The new Blake Shelton single is a study in contrasts. "Doin' What She Likes" features a guy who's mostly been tamed but still harbors a wild streak. It's a love song that was written in the middle of a hunting expedition. And it's a country single that might never have been recorded if it wasn't for a unique sound effect that's more closely associated with 1970s R&B.
That sound is there within the first bar, a bubbly little five-note passage that continues to fill in the crevasses between Shelton's phrases after he begins singing. It was created by a wah-wah pedal, central to the scratchy guitar rhythms that populated such classics as Isaac Hayes' "Theme From Shaft," The Temptations' "Papa Was a Rolling Stone," Love Unlimited Orchestra's "Love's Theme" and Rose Royce's "Car Wash." Eric Clapton also used the wah during solos in Cream's "White Room."
But in "Doin' What She Likes," the wah is hooked up to a banjo that John Willis originally played during the demo session. It's trippy, unusual and makes the song instantly identifiable.
"It just had an odd effect," says songwriter Wade Kirby ("All Over the Road," "I Saw God Today"). "You can kind of tell that it's a banjo, but kind of not. And it doesn't sound like an electric guitar. If it had been an electric, it would have had a little disco vibe to it, but it's still country because it was a banjo."
"It's a distinctive sound," producer Scott Hendricks agrees. "There's stuff that's different all the time that I entertain from musicians, but a lot of times it's out of bounds. This is not out of bounds."
Defining as the wah is, it wasn't an intrinsic piece of the song when Kirby and Phil O'Donnell ("Give It All We Got Tonight," "She Won't Be Lonely Long") started "Doin' What She Likes" during a December 2011 hunting trip. Kirby stayed in a cabin on O'Donnell's property near Centerville, Tenn., for several days, and the two would meet early in the morning and drive around looking for deer. But it was really more about hunting for songs than for bucks.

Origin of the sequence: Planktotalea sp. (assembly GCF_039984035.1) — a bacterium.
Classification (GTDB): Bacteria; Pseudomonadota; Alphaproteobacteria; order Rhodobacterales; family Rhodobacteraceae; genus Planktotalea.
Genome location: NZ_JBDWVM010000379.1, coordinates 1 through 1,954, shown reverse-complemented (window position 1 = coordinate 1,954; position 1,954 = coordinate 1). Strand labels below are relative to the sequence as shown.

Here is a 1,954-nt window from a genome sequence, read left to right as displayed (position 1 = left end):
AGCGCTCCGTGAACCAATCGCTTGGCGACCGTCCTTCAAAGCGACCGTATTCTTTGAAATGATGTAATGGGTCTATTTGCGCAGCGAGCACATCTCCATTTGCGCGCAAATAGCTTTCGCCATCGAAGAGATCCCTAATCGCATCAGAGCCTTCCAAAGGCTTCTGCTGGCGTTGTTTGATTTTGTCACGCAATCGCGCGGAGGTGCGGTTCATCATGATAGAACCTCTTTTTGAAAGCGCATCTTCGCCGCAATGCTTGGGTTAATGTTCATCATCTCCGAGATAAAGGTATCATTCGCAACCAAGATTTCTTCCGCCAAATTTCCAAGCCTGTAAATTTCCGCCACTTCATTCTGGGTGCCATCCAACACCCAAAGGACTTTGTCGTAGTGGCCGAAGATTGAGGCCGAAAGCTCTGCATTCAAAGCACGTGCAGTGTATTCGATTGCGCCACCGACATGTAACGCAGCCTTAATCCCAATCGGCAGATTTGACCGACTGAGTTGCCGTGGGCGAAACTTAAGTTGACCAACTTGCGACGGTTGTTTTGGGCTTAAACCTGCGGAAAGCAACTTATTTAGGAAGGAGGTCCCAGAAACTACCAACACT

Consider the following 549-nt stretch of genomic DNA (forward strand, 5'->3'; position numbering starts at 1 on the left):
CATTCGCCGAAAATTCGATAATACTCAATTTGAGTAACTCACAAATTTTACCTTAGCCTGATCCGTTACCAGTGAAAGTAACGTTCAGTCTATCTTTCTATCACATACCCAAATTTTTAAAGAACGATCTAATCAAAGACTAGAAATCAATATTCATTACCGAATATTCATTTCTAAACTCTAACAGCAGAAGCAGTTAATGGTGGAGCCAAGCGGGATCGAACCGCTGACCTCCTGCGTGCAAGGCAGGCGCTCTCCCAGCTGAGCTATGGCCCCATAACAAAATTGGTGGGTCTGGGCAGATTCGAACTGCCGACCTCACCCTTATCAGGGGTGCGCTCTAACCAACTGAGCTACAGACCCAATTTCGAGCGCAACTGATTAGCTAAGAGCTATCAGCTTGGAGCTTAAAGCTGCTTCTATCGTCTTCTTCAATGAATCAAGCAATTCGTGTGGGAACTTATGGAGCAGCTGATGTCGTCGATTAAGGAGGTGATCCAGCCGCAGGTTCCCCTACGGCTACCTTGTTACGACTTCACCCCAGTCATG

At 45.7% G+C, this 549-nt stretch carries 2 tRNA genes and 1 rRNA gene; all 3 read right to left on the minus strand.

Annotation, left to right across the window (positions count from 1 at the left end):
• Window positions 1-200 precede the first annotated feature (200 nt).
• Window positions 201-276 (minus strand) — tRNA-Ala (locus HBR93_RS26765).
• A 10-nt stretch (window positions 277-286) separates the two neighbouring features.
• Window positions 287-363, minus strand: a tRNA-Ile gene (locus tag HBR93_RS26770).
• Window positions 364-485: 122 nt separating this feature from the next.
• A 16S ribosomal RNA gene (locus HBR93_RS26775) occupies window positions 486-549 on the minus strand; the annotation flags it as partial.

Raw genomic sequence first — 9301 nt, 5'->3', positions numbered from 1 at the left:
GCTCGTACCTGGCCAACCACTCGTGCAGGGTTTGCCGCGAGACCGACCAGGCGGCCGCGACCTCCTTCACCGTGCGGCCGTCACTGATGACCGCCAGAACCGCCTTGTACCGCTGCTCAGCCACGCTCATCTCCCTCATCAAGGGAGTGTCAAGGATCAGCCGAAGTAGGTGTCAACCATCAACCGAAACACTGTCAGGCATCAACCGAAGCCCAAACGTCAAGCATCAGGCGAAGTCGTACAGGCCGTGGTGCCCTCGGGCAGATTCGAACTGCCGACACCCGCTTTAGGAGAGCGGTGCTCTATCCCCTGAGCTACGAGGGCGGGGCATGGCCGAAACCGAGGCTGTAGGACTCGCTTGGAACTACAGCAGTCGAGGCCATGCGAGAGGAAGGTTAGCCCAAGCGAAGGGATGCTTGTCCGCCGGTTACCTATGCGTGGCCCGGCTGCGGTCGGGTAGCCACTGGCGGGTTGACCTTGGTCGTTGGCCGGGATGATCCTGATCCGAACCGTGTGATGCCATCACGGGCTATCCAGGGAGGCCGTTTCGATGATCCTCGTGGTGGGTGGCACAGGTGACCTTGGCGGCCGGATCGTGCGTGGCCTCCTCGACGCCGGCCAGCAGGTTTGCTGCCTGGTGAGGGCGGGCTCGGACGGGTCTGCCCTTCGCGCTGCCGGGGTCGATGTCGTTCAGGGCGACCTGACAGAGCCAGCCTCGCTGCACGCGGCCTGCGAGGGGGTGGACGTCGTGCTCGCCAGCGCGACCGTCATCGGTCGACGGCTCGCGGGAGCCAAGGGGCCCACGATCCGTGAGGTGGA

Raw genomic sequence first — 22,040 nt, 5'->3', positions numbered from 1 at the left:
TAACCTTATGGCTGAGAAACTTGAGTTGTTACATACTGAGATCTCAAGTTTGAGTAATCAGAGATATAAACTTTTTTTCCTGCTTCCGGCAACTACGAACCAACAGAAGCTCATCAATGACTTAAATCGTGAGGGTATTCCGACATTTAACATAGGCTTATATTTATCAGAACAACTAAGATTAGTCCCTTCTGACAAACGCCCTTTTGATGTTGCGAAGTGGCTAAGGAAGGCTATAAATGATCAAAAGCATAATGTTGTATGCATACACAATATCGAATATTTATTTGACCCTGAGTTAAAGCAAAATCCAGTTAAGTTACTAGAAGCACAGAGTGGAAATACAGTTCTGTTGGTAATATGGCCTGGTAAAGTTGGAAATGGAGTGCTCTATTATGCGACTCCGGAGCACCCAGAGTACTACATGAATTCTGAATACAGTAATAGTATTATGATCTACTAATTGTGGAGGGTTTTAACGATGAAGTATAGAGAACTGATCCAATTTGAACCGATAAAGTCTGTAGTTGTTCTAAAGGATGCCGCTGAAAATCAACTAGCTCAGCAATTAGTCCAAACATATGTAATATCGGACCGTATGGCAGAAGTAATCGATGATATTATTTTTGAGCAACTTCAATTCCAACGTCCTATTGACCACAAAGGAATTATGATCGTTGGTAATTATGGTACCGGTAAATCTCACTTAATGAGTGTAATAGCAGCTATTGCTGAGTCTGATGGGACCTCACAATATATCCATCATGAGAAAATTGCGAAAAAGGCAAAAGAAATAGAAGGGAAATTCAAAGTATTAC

"Mostly, we would see something, and we'd go, ‘Yep, there's some there,'" O'Donnell recalls with a laugh. "But then it was, ‘Do you want to shoot?' ‘Well, if we shoot, then we'll have to go and pick it up, and you know, it's kind of cold out. It's real warm in this jeep.'"
On Dec. 20, they returned to the cabin about 10 a.m. and started playing with a loop that Kirby had built on a new drum machine. The groove had a romantic feel to it, and they began imagining the cabin, simple and grimy as it was, as a getaway for a couple. They envisioned the ladder to the loft as a staircase to a more inviting bedroom, and somehow they were able to transform the drab hunting outpost into a veritable love nest.
"If somebody was filming this thing, looking at these two kind of non-shaven guys, with this camouflage thing talking about watermelon candles upstairs, with a hip-hop drum loop going, with a dang rifle about three inches away, it's just ridiculous," Kirby says.
They purposely kept the images loose enough that the storyline could fit a couple at just about any stage of a relationship.
"She could be 18 years old, she might be 38 years old, but what woman don't want to hear how good she's looking in them blue jeans," O'Donnell says. "She could be eating sushi at Sushiyobi or in the line at the buffet at Shoney's. Come on."